Friday, August 17, 2007

A Bit of a Catch Up, and Getting Fixed

Seeing as I haven't posted in a week, it's only fair that I give an update.

Last Saturday I enjoyed a nice road ride outside of town. I started on one of my usual loops (as described in the Brooks saddle post), but decided to ride Newark all the way to Lapeer Road.

Total distance was a bit over 35 miles. I had a very nice ride, and the weather was beautiful. There was one issue; I had some chain issues about 12 miles in. The quick link on my chain decided to start to come undone, and became stuck only half latched. I noticed this as a rythmic skipping of the chain. I futzed with the link on the side of the road for about 10 minutes before I pulled out the chain tool. The offending link was removed, and I was back in action. With the shortened chain, I lost the big chainring big cog combo, but that combo is one I never use anyway.

Wednesday after work I did the Stony group ride again. I did my usual thing; park at the main trailhead, do a lap of the Roller Coaster and Pines, then ride down to the school to meet the group. This time I decided to do things a bit different; I had the Rig set up to run fixed gear... no freewheel. This is something I've been dabbling in since late last year, mostly at Stony and some dirt-roads around town. Riding fixed is a unique sensation. Since you can't coast, you can also slow down and stop using backpressure on the cranks. You also gain a heightened feel for the trail surface and available traction. Logpiles, while do-able, present a new level of challenge. You have to time your cranks to make it over without striking a pedal. This is something I'm still working on. However, I was able to clear the logpile at the start of the Pines twice, albiet slowly, to the chagrin of the rider behind me (he was hoping to hop the log).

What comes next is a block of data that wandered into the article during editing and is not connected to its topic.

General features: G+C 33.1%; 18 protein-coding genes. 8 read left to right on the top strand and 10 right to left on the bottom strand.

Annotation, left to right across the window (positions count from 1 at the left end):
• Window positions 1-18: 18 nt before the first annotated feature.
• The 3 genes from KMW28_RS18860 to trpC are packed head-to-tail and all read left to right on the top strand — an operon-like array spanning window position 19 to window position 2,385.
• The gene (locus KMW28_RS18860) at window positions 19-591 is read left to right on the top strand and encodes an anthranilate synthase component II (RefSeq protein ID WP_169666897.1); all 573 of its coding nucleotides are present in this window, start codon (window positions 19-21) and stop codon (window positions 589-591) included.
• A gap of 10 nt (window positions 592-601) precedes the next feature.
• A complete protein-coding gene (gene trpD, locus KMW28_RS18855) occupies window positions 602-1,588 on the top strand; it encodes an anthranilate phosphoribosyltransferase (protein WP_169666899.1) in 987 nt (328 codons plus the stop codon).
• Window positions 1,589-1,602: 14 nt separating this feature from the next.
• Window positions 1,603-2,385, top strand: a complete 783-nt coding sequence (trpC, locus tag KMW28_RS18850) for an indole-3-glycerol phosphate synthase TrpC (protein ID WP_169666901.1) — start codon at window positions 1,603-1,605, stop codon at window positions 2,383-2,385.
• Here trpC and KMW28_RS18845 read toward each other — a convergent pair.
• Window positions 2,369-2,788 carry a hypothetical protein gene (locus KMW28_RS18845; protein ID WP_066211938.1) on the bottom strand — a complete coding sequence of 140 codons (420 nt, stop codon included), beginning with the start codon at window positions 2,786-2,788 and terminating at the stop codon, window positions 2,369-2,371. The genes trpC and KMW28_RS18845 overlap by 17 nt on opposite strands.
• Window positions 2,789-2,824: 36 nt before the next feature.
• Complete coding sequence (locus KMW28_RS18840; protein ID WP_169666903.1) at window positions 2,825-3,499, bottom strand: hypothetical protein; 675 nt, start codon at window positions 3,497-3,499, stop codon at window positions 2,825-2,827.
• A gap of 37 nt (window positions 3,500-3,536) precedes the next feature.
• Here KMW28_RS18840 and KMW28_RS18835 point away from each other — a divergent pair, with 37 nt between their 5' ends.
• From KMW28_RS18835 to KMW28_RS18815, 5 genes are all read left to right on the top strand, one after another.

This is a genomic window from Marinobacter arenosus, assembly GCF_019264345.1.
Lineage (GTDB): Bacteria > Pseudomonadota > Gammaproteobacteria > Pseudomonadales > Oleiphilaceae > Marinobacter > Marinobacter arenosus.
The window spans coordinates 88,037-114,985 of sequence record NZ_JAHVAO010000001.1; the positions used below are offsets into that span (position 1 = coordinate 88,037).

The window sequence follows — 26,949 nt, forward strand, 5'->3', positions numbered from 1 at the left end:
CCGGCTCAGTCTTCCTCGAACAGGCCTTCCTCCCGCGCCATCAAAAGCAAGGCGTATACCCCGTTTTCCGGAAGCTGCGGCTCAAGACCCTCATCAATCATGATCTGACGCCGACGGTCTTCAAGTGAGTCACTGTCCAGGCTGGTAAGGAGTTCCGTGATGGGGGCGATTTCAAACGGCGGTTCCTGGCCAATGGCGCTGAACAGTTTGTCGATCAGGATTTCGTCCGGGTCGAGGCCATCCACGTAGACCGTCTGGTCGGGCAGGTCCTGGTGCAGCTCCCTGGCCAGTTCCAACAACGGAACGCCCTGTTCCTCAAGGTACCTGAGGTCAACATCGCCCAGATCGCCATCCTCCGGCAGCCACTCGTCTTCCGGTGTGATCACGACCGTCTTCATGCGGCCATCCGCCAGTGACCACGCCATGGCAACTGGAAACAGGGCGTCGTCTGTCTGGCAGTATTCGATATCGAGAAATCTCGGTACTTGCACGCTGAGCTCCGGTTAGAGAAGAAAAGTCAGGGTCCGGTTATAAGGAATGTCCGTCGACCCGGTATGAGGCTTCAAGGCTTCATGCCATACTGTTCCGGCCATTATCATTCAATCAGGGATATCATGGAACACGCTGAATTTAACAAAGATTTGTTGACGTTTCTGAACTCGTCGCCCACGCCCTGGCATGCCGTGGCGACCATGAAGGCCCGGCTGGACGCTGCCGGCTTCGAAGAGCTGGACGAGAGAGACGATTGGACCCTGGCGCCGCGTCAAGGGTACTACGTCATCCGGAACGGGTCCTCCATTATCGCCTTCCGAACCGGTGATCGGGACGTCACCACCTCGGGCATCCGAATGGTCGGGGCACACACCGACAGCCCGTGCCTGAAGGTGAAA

On this ride, I met a fellow rider by the name of Kevin. As luck would have it, this was the same Kevin who sent me the drilled out cog that I use to run fixed. He is an avid off-road fixed gear rider, and all-around cool guy.
Last fall I attended a large singlespeed group ride at the Poto, and afterwards at the trailhead I took a brief spin on a fixed gear bike. I liked the feeling of being directly connected to the ground through the drivetrain, and was intrigued with the thought of this on the trail. After this ride I found a site with instructions on drilling out a cheap cog to an ISO disk brake pattern and mounting the cog in place of the rotor. A flip of the wheel and you have a fixed gear bicycle. Well, a half dozen drill bits later I was posting on for advice. Kevin offered to send me a cog he had drilled out when he first experimented with fixed gear. I've ridden the Rig set up this way a few times outside of town, as well as about a dozen trips to Stony and one trip to Bloomer.
So, it was nice to meet Kevin. What made it really cool was that it was on a day when I was riding fixed gear.

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